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What is the difference between an electron and electromagnetic waves?

  1. Nov 3, 2011 #1
    Both are energy right?

    I'm asking cause I'm trying to understand the double-slit experiment and I'm just wondering how they can be sure to treat the electron as a particle. Could it be performed with for instance whole atoms or maybe the cores or something else that's more obviously matter? And has it been done?

  2. jcsd
  3. Nov 3, 2011 #2
    Wrong. Energy is an attribute, they carry a certain amount of it, but you can't say that they are energy.

    Electrons carry charge and are therefore sources of an electromagnetic field. An electromagnetic wave on the other hand can be thought of as a propagating change of such an electromagnetic field.
  4. Nov 3, 2011 #3
    Ok, but I now have a few other questions. What happens if both slits are open, but they are far between and the electrons gets sent through only one of them? If it's a wave it can still get through both slits even though one is far away. What would happen? And if only one slot are open, how will it look on the screen with the slits if you measure how it spreads there. Will it show a pattern on the first screen?
  5. Nov 3, 2011 #4


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    Electrons are particles that make up everyday matter, along with protons and neutrons (which are made of quarks). Photons are particles of light (or electromagnetic phenomena in general), which is a form of energy.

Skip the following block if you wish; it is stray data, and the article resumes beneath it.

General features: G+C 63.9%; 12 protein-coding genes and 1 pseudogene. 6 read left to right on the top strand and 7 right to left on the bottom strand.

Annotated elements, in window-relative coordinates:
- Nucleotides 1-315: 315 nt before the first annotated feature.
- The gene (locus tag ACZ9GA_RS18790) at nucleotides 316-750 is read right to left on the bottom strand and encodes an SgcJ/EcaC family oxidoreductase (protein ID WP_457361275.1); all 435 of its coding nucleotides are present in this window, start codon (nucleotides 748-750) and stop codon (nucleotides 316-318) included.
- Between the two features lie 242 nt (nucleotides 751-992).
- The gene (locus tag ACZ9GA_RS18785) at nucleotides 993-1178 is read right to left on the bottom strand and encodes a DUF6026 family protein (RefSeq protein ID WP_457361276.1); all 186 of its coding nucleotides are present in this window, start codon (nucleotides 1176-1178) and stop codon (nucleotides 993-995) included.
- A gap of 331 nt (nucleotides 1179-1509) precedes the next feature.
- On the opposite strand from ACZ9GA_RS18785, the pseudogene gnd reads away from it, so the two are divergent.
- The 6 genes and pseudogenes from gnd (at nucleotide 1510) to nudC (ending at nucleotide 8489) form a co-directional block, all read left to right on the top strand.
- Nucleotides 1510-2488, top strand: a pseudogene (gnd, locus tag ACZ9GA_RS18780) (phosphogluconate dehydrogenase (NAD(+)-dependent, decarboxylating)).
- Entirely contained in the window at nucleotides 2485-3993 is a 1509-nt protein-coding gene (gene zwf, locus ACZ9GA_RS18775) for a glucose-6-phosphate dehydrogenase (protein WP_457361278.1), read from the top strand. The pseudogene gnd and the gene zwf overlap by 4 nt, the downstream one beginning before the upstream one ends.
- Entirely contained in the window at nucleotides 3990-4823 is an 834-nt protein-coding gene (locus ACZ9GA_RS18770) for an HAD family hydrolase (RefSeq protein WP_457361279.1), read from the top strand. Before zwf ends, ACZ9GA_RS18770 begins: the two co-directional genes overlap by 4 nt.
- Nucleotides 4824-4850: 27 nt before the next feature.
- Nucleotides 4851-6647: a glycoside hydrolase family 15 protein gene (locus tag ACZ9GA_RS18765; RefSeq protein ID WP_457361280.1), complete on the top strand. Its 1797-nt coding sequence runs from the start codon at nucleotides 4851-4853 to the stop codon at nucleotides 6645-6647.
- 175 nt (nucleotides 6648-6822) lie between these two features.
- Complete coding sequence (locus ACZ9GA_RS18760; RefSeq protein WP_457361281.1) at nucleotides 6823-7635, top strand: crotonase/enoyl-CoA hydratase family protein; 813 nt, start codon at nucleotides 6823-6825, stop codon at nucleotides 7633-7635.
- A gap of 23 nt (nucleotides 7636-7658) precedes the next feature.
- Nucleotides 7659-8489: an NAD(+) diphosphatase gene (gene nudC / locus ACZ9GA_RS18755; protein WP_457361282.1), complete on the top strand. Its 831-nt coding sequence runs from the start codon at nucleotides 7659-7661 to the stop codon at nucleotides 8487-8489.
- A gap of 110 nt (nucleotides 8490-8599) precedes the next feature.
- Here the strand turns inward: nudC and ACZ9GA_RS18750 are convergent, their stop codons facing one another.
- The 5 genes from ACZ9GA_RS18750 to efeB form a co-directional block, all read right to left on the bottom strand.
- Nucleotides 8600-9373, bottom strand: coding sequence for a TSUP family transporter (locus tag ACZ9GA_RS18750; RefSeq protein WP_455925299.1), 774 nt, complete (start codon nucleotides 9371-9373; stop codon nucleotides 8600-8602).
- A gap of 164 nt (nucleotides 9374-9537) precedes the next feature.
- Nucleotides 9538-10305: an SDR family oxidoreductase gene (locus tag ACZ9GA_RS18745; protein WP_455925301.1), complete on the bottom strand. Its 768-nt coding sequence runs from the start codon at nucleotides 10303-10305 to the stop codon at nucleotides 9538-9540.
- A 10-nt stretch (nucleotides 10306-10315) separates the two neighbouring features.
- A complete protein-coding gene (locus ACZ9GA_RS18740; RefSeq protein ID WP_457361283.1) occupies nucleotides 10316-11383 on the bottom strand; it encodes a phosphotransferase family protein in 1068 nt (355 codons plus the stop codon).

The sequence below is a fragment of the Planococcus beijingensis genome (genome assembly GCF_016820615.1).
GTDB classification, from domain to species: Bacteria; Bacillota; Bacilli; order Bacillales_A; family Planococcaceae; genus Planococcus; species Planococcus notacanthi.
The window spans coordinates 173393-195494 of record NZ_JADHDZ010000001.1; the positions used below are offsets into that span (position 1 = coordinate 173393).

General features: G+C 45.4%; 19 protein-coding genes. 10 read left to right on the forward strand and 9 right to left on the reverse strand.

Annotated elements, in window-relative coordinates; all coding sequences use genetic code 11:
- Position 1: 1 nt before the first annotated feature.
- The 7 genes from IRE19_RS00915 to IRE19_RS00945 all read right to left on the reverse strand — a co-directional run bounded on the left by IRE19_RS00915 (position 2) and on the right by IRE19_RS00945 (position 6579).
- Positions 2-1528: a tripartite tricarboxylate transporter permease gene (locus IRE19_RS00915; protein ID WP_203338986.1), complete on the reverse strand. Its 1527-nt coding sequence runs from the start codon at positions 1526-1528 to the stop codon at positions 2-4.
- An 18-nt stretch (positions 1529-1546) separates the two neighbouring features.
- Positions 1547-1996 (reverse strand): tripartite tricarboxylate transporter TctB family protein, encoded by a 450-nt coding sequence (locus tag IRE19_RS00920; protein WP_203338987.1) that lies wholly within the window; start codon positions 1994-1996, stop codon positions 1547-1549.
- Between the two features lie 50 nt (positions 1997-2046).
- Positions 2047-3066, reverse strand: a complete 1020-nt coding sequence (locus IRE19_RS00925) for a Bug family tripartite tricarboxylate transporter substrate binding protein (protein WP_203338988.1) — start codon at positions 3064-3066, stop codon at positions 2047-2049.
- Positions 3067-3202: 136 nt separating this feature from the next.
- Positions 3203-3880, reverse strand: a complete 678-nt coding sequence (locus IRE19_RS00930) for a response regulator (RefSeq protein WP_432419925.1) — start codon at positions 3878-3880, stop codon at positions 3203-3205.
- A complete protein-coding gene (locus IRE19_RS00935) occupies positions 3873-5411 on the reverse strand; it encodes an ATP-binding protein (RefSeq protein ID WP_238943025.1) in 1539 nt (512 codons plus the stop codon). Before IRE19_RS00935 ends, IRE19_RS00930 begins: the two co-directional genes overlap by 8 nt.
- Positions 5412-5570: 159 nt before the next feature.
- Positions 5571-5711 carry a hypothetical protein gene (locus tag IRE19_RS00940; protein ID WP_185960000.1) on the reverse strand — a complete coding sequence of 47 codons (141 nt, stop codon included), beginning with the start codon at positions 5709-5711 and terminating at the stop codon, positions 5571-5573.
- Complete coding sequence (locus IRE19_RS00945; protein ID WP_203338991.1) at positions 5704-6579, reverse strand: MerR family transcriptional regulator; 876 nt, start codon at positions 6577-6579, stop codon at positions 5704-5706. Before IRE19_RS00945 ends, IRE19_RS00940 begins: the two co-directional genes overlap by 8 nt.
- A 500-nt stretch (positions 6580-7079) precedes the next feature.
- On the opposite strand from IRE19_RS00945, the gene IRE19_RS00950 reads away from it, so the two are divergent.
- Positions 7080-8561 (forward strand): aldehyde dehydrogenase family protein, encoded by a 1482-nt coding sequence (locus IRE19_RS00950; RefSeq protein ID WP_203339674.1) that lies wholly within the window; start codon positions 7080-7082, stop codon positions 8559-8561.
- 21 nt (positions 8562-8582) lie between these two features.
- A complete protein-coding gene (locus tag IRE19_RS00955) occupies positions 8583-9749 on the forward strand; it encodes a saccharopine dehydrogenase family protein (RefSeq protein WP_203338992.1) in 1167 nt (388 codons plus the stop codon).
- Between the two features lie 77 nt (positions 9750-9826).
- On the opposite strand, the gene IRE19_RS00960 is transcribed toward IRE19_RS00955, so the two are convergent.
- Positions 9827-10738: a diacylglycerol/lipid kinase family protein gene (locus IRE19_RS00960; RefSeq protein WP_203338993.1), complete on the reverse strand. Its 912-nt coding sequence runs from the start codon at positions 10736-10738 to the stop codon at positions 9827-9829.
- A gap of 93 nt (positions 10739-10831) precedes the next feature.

All particles in quantum mechanics have something called wave-particle duality; they behave in some ways like particles and in some ways like waves. When you are diffracting them, they are behaving like waves. Particles do not diffract. So I guess the answer to your question is "they don't".

    Yes, you can diffract anything. It becomes harder and harder the heavier the thing you are trying to diffract, but yes, you can do it with molecules:
    The buckyball paper referenced there can be read here:
    http://hexagon.physics.wisc.edu/teaching/2010s%20ph531%20quantum%20mechanics/interesting%20papers/zeilinger%20large%20molecule%20interference%20ajp%202003.pdf [Broken]

    I can't find the reference now, but I seem to recall that someone actually diffracted a virus. This link:
    is related, but not quite what I was thinking of.
    Last edited by a moderator: May 5, 2017
  6. Nov 3, 2011 #5
    Thanks, that's very cool. And insane too. Molecules behaving like waves, makes me completely doubt if I'm real at all.
  7. Nov 4, 2011 #6
    You're probably imaginary.
  8. Nov 4, 2011 #7


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    Why would acting like a wave make you not real? It's just another aspect of yourself that you knew nothing about!
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